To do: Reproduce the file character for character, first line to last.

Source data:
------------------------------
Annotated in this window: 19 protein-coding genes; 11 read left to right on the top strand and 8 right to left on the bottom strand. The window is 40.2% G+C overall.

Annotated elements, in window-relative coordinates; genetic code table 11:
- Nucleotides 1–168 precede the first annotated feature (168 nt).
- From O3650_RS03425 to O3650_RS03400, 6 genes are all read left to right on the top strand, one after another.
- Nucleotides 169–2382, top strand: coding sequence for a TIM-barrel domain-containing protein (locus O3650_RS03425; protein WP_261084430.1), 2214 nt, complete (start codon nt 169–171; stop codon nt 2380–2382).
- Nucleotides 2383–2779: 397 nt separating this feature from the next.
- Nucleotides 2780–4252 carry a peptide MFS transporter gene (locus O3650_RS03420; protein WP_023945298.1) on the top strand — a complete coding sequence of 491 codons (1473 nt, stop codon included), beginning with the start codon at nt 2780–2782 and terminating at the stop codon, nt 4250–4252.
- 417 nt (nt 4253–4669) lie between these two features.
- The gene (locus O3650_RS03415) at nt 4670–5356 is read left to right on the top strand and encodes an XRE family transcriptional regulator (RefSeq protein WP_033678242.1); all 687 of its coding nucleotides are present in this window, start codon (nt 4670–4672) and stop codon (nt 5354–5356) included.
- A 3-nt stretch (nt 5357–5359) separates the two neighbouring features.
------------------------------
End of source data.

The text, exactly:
Annotated in this window: 19 protein-coding genes; 11 read left to right on the top strand and 8 right to left on the bottom strand. The window is 40.2% G+C overall.

Annotated elements, in window-relative coordinates; genetic code table 11:
- Nucleotides 1–168 precede the first annotated feature (168 nt).
- From O3650_RS03425 to O3650_RS03400, 6 genes are all read left to right on the top strand, one after another.
- Nucleotides 169–2382, top strand: coding sequence for a TIM-barrel domain-containing protein (locus O3650_RS03425; protein WP_261084430.1), 2214 nt, complete (start codon nt 169–171; stop codon nt 2380–2382).
- Nucleotides 2383–2779: 397 nt separating this feature from the next.
- Nucleotides 2780–4252 carry a peptide MFS transporter gene (locus O3650_RS03420; protein WP_023945298.1) on the top strand — a complete coding sequence of 491 codons (1473 nt, stop codon included), beginning with the start codon at nt 2780–2782 and terminating at the stop codon, nt 4250–4252.
- 417 nt (nt 4253–4669) lie between these two features.
- The gene (locus O3650_RS03415) at nt 4670–5356 is read left to right on the top strand and encodes an XRE family transcriptional regulator (RefSeq protein WP_033678242.1); all 687 of its coding nucleotides are present in this window, start codon (nt 4670–4672) and stop codon (nt 5354–5356) included.
- A 3-nt stretch (nt 5357–5359) separates the two neighbouring features.